Displaying Books for Preschoolers

"So please, oh PLEASE, we beg, we pray, Go throw your TV set away, And in its place you can install, A lovely bookshelf on the wall."
                                                                                           — Roald Dahl, Charlie and the Chocolate Factory

You may not throw the TV away, but there's no reason you shouldn't have a book display. One of the easiest ways to get your preschooler interested in books and reading is to create a display for books. This is an essential in any preschool classroom but takes a little effort  in your home or home day care.

  1. Find a some-what secluded area. 
  2. Gather as many different kinds of books as you can.
  3. Store them on a small shelf, shoe rack, or crate facing forward. 
    If you have to use a crate leave enough space so the fronts of the books are visible. 
  4. Provide books related to the season, theme or event in the child(ren)s life. 
  5. Change out books accordingly, leave the favorite books to be read again and again.

After I wrote this post one of my Anonymous readers suggested I check out book slings.
If you're feeling pretty crafty you should check out "book slings" too. They seem fairly easy, fun and you can customize them too.

Head over to Penny Carnival to get instructions on making a book sling.

I also found some great display ideas at

Friday, November 4, 2011

The Ups and Downs of Climbing in Preschool

In almost every preschool the monkey bars are a big hit. There is something so free-ing about climbing to the top and looking down on spectators. It's magical to monkey from one side all the way to the other side.

A few years ago, a students in the preschool where I worked at fell off the monkey bars and knocked out her front tooth. The teachers on the playground were beside themselves with worry. Thankfully, the parents were completely understanding, since she was the "tom boy" of the family. After she was all cleaned up and the space where her tooth had been finally stopped bleeding she was back on the  monkey bar again. Understandably, her teacher shrieked with fear and ordered her "down from there".  It was a long time after that before any kids were allowed to climb those monkey bars. Here are some "ups" and "downs" to consider when using or installing monkey bars that will make them and keep them a big hit.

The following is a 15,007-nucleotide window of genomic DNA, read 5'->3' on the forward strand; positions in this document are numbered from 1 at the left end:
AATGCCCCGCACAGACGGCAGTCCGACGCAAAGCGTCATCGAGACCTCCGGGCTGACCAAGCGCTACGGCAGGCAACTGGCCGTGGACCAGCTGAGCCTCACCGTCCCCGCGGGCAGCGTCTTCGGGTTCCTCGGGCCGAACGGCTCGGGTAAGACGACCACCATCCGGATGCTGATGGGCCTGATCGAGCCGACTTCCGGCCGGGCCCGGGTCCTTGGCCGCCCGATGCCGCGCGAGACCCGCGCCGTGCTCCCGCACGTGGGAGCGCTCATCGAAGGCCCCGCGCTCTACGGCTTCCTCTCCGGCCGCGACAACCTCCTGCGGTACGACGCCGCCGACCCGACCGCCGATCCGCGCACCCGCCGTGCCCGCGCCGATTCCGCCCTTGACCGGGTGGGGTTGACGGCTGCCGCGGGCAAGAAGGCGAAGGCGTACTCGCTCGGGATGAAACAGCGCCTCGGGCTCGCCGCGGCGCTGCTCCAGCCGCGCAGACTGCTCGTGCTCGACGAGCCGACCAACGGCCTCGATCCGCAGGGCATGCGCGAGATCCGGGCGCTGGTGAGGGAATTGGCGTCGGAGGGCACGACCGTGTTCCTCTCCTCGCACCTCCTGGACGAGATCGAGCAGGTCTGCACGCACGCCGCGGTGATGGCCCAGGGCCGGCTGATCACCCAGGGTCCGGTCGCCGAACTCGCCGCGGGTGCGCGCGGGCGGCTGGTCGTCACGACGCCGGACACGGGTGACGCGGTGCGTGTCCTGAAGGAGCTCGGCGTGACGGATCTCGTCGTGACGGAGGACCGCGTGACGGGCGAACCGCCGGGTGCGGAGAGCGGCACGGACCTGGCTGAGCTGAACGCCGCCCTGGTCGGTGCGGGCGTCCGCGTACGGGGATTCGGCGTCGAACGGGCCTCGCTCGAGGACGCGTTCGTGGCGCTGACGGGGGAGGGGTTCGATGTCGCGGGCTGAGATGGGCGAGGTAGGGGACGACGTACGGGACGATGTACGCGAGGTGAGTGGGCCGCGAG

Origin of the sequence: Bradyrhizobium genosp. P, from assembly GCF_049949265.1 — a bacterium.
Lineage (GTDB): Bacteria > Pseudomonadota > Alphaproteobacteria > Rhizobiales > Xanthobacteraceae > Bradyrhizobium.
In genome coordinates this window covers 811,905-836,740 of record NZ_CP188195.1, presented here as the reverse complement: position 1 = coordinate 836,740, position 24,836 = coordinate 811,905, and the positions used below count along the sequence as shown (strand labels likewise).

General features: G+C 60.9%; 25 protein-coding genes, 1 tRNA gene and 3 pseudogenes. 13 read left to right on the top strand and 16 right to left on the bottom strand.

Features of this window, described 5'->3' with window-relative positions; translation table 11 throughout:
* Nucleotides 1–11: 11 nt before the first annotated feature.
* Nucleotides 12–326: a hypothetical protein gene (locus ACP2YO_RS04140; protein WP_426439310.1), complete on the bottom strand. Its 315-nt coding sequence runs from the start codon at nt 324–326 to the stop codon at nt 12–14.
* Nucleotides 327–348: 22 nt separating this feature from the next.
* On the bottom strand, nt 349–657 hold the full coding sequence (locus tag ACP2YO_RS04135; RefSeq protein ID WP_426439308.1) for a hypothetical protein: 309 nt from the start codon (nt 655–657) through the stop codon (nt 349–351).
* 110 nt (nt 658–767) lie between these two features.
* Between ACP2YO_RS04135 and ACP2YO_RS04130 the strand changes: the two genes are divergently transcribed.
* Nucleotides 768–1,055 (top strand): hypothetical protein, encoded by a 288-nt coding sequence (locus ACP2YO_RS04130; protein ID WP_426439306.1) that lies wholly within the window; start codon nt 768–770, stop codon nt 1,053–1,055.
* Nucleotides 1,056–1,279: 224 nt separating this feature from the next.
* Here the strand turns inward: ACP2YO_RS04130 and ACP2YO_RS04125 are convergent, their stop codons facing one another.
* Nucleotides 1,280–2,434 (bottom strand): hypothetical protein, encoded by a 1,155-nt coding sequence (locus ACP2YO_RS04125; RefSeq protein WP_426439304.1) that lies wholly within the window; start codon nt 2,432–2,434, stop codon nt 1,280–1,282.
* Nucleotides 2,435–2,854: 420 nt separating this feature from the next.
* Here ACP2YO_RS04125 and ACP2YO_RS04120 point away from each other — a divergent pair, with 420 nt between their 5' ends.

The Downs

  • If children aren't properly supervised there is always an increased chance of injury
  • Callused hands; from holding the equipment so tightly 
  • Bruises; from bumping the equipment
  • Injuries to the mouth
  • Falling
  • Sprains
  • Broken bones

The Ups

  • Climbing is Fun
  • Exercise
  • It's a work-out they probably wouldn't get a home
  • Builds confidence
  • Can be solitary, parallel, associative or cooperative play
  • Provide opportunities to come up with new ways to use the same equipment
Here are some tips to keep you from going bananas
  • Always check the equipment for safety before you allow children to play on it
  • Always ensure there is enough ground covering under the play equipment
  • Always discuss your expectations on the play equipment
  • Stand close by and be ready to lend a hand
  • Encouragement from you improves their confidence and lessens the chance of injury
  • Limit the amount of children on the monkey bars at one time
  • Remind and model taking turns

Unfortunately, there's a chance there will still be accidents. You can do everything right and there's still bound to be some bumps and bruises along the way. The most important thing is you're informed, prepared and ready to take action. 

Here's to the "up" and "downs" of climbing in Preschool,